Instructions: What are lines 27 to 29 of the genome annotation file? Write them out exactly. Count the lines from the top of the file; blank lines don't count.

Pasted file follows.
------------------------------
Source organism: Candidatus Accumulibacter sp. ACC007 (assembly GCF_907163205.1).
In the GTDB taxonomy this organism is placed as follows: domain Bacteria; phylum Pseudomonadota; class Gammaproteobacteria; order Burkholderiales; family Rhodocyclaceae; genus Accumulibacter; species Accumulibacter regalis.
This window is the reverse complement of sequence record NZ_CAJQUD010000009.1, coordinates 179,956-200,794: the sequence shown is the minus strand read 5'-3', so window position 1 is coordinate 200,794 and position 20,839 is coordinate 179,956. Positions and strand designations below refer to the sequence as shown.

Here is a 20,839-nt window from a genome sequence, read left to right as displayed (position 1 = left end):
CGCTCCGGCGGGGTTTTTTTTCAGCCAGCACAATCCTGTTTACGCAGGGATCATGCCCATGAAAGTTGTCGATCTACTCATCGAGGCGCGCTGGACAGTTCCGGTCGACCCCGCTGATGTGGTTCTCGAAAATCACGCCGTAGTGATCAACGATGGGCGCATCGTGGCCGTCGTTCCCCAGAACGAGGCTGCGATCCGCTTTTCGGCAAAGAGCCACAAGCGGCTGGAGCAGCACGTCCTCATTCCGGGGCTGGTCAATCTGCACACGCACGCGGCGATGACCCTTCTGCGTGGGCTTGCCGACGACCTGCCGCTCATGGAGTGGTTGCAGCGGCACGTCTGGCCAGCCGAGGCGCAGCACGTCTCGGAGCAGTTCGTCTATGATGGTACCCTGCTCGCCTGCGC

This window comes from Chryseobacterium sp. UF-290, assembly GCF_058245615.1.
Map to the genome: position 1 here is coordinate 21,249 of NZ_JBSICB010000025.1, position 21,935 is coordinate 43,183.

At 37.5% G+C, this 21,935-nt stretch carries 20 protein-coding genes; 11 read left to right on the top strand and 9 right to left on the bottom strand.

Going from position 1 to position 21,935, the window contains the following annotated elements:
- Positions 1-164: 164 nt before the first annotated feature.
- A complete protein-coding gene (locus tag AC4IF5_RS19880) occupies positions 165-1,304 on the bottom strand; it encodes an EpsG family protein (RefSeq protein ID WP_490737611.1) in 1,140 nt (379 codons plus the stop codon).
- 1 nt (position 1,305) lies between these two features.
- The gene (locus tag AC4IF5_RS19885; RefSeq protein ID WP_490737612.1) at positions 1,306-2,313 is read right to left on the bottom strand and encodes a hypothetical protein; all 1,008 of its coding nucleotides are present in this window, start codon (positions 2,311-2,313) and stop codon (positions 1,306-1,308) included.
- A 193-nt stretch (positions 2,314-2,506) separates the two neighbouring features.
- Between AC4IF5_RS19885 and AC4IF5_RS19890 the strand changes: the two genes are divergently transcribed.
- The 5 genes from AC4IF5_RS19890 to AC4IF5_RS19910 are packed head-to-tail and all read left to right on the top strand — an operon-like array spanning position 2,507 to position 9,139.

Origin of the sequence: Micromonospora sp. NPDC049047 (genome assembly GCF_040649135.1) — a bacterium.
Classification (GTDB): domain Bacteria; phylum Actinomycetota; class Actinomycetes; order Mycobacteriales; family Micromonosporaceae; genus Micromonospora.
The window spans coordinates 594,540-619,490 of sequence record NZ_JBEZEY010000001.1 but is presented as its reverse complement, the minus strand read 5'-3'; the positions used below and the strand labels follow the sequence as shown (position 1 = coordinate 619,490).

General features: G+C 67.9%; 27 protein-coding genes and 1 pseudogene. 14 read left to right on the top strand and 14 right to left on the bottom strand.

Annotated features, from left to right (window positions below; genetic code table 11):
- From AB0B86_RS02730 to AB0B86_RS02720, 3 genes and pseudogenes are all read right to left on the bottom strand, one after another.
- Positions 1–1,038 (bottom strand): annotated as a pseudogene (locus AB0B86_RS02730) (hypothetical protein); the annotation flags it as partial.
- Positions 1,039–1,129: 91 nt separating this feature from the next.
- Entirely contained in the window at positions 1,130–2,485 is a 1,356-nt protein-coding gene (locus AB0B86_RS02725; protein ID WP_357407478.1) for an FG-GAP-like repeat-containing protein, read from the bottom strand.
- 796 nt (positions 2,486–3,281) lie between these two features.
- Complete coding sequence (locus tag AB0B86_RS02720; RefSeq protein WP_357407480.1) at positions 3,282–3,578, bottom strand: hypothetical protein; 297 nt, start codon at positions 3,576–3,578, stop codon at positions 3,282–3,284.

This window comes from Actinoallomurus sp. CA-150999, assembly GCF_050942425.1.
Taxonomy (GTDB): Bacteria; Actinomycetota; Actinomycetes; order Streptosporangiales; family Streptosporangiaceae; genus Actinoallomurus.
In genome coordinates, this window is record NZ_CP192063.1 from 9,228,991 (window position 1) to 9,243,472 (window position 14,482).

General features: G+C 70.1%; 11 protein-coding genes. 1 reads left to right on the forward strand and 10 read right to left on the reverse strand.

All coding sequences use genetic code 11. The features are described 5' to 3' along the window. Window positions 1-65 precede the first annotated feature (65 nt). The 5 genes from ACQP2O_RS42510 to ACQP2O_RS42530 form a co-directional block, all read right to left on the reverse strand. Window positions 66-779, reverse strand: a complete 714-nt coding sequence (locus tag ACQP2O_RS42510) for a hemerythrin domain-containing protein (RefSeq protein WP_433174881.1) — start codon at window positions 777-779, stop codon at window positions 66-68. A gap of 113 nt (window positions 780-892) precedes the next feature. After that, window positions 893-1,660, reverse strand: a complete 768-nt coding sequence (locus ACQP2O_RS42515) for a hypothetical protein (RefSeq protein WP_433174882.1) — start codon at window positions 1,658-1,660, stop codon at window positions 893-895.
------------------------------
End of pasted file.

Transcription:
- Complete coding sequence (locus tag AB0B86_RS02720; RefSeq protein WP_357407480.1) at positions 3,282–3,578, bottom strand: hypothetical protein; 297 nt, start codon at positions 3,576–3,578, stop codon at positions 3,282–3,284.

This window comes from Actinoallomurus sp. CA-150999, assembly GCF_050942425.1.
Taxonomy (GTDB): Bacteria; Actinomycetota; Actinomycetes; order Streptosporangiales; family Streptosporangiaceae; genus Actinoallomurus.